Two sides of the same road
The helicopters are whirring above. I heard the first sounds of sirens about thirty minutes ago; they started and the...
Helicopters are whirring above. I heard the first sounds of sirens about thirty minutes ago; they started and then they did not stop. It is almost 9am, and today it is Christmas Eve. It rained all day yesterday and it rained all night long, too. Someone—multiple people—have had a car crash just near my house, on the southbound freeway below Dodger Stadium. I have checked the news reports and it appears that there was an eight-car pileup involving two semi-trucks. One person has died.
It is a strange thing to hear the noise as I sweep my backyard from the flooding we experienced last night. There is also the Christmas music coming from our living room. I wonder what is it like to wake up with feelings of joy and celebration, only to have those feelings turn to darkness and death before it is lunchtime?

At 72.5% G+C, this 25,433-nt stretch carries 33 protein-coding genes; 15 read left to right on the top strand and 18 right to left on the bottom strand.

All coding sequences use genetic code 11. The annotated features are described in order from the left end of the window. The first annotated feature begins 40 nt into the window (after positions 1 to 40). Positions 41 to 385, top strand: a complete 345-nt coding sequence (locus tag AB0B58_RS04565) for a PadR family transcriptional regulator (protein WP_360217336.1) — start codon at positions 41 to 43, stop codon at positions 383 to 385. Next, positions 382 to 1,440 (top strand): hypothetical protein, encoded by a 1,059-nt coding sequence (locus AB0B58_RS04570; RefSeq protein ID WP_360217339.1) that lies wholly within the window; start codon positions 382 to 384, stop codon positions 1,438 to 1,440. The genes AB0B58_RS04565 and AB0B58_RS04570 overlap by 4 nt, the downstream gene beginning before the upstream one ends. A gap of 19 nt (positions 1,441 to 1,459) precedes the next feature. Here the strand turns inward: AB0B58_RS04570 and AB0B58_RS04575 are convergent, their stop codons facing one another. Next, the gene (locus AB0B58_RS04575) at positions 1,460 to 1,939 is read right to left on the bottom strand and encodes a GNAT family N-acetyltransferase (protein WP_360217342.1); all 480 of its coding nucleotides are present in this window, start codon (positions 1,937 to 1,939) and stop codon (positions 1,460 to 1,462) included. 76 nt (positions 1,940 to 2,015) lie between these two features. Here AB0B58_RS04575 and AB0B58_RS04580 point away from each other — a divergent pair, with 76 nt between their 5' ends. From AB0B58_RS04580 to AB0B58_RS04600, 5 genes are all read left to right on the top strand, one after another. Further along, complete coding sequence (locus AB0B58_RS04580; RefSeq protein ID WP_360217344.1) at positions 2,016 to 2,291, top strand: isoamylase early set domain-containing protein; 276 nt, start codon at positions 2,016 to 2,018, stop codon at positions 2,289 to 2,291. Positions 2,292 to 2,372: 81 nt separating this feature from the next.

There is a family who soon will know. They will see what an empty chair looks like at their Christmas dinner, presents left wrapped underneath the Christmas tree. In their home, there will be nothing; and just next door, there will be everything.
Christmas Eve used to be a day for family—grandparents, cousins, aunts and uncles—Midnight Mass and too much food. But this morning, I am sweeping wood chips—fragments of the greater tree.